Ultimately, going public is not a decision to enter hastily. Whether you go public or not and how you do so is up to you. Broomclosets are safe and secure, but stepping out of one does have its benefits as well as potential hazards. Understand the ramifications of your decision before you act on it.

The Quest for the Perfect Cheeseburger | Nashville Pagan Pride Day

Originally Published July 11, 2014

Merry Meet Everyone! Mary Hawk here to tell you about the Quest for the Perfect Bacon Cheeseburger, Two Middle-Aged Grannies on a Mission!


Lucy Jameson and I decided to go check out the Bacon Nation Food Truck today since they will be at Pagan Pride Day 2014 from 11 to 2. Little did we dream it would be such an epic quest…..


Lucy picked me up and we headed downtown. She had just said that we needed to run some food to her son when WHAM! We were t-boned on the passenger side. We are both ok, but her truck took a bit of a beating. We calmed down the young woman who hit us (note the irony here) and waited on Metro. After the police report was done, Lucy drove a little to determine the truck was still driveable and we proceeded to McDonalds to pick up chicken nuggets for her son who is at driving school today (more irony).

When he came out to get his food, he yelled, “My truck, what happened to my truck?” He was also concerned about the red on the door, but we assured him it was red paint from the other car and not blood. Lucy told him it was a prime example of distracted driving.


So we went on to the food trucks that were on Deaderick St today. We parked at the Music City Center garage on the 4th floor and took the elevator to the third floor to pay. When we got to the pay kiosk, we could not remember what our space number was, so we went back up to 4 to get the space number. Just a little post trauma amnesia.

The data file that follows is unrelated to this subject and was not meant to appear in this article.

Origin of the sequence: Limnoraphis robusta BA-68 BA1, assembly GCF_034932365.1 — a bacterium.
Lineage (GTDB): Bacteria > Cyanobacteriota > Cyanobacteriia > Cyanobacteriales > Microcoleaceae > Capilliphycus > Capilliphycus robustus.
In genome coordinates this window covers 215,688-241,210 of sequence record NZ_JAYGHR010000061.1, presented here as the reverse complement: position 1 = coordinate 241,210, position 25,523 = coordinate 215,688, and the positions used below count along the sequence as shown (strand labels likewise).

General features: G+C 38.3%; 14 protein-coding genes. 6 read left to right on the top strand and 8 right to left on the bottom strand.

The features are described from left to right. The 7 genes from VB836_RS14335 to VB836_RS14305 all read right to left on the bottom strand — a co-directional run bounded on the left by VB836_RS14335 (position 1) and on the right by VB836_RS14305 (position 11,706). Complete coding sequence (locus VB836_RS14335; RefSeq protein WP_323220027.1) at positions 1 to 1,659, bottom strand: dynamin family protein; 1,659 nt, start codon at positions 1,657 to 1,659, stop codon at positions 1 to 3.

We paid for parking and decided we needed a restroom. We took the elevator to 1 for the waiting area, but the door only opened on the entrance to the street, not in the waiting area. So we went around to the door. After we looked all over the first floor, someone kindly told us that us that restrooms are on the second floor. So we went back up to 2 to use the restroom. Finally we were on our way to eat!


We lined up at Bacon Nation. Lucy and I decided to split the 1/3 lb 50/50 burger and an order of bacon cheese fries. It was awesome! I usually don’t care for bacon cheeseburgers because they tend to be greasy, but they mix ground bacon with ground beef and it absolutely rocks! The bacon cheese fries were excellent! The fries were perfectly cooked without being greasy and covered in creamy cheese and bacon. Yum!


As the Quest for the Perfect Bacon Cheeseburger came to an end, we decided the food was worth the quest to get there. After all, how often do two middle-aged grannies have such adventures just heading out to lunch?



Why Pagan Pride? | Nashville Pagan Pride Day

Originally Published June 25, 2014

© 1998 Cecylyna Dewr. Permission to use in connection with Pagan Pride specifically granted


Job discrimination. Difficulties with landlords, neighbors. Harassment, up to and including assault and battery. Parents disowning their children; family members turning away. Awkward pauses in conversations. "Why don't you ever come to the office Christmas party?"


Sound familiar? Unfortunately, it does to many people. And each issue listed above is too often faced daily by people of "different" sexual orientations, and "different" religious beliefs.


Like gays, lesbians, and bisexuals, Pagans cannot always live their lives openly and honestly because of the fear that surrounds them. Because the issues and goals are similar -- to reduce societal xenophobia until no one needs to hide his or her "difference", whether that be who he loves or who he worships -- when I wanted to start a movement to promote understanding and acceptance of Pagan spiritualities, the phrase "Pagan Pride" came immediately to mind. 


Far from trying to either steal from or invalidate Gay Pride, Pagan Pride owes a deep debt of gratitude to the Gay Pride movement for its achievements. We hope we can improve attitudes towards earth-based spiritual practices as much as Gay Pride has towards sexual orientations. Through our information resources, public events, and media contacts, we hope to challenge intolerance through education.


We wish not only to reduce discrimination against us, but to present the value that our paths can bring to society, while emphasizing that we do not seek converts but ask that each person honor the Divine in the manner that seems best for him. Major corporations are adding diversity statements and programs to their human resources areas.